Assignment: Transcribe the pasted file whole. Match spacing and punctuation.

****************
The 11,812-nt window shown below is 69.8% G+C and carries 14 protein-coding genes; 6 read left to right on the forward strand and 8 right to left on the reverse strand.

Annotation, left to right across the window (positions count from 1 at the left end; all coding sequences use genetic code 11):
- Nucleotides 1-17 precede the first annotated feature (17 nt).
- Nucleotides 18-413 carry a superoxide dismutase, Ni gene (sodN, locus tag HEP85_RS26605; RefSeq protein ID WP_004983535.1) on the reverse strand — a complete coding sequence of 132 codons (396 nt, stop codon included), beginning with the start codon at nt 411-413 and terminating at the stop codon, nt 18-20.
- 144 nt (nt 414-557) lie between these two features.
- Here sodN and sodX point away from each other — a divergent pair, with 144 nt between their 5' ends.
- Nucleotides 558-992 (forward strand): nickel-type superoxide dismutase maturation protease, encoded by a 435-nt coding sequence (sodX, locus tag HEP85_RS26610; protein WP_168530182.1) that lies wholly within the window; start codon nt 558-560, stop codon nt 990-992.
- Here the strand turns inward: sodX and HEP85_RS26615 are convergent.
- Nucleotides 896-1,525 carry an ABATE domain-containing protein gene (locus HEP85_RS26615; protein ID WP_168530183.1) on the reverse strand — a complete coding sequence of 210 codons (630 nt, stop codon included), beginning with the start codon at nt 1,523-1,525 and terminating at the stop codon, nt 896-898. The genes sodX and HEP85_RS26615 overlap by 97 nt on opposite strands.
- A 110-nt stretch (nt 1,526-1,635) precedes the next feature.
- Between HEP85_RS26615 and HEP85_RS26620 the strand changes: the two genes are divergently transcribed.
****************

The 11,812-nt window shown below is 69.8% G+C and carries 14 protein-coding genes; 6 read left to right on the forward strand and 8 right to left on the reverse strand.

Annotation, left to right across the window (positions count from 1 at the left end; all coding sequences use genetic code 11):
- Nucleotides 1-17 precede the first annotated feature (17 nt).
- Nucleotides 18-413 carry a superoxide dismutase, Ni gene (sodN, locus tag HEP85_RS26605; RefSeq protein ID WP_004983535.1) on the reverse strand — a complete coding sequence of 132 codons (396 nt, stop codon included), beginning with the start codon at nt 411-413 and terminating at the stop codon, nt 18-20.
- 144 nt (nt 414-557) lie between these two features.
- Here sodN and sodX point away from each other — a divergent pair, with 144 nt between their 5' ends.
- Nucleotides 558-992 (forward strand): nickel-type superoxide dismutase maturation protease, encoded by a 435-nt coding sequence (sodX, locus tag HEP85_RS26610; protein WP_168530182.1) that lies wholly within the window; start codon nt 558-560, stop codon nt 990-992.
- Here the strand turns inward: sodX and HEP85_RS26615 are convergent.
- Nucleotides 896-1,525 carry an ABATE domain-containing protein gene (locus HEP85_RS26615; protein ID WP_168530183.1) on the reverse strand — a complete coding sequence of 210 codons (630 nt, stop codon included), beginning with the start codon at nt 1,523-1,525 and terminating at the stop codon, nt 896-898. The genes sodX and HEP85_RS26615 overlap by 97 nt on opposite strands.
- A 110-nt stretch (nt 1,526-1,635) precedes the next feature.
- Between HEP85_RS26615 and HEP85_RS26620 the strand changes: the two genes are divergently transcribed.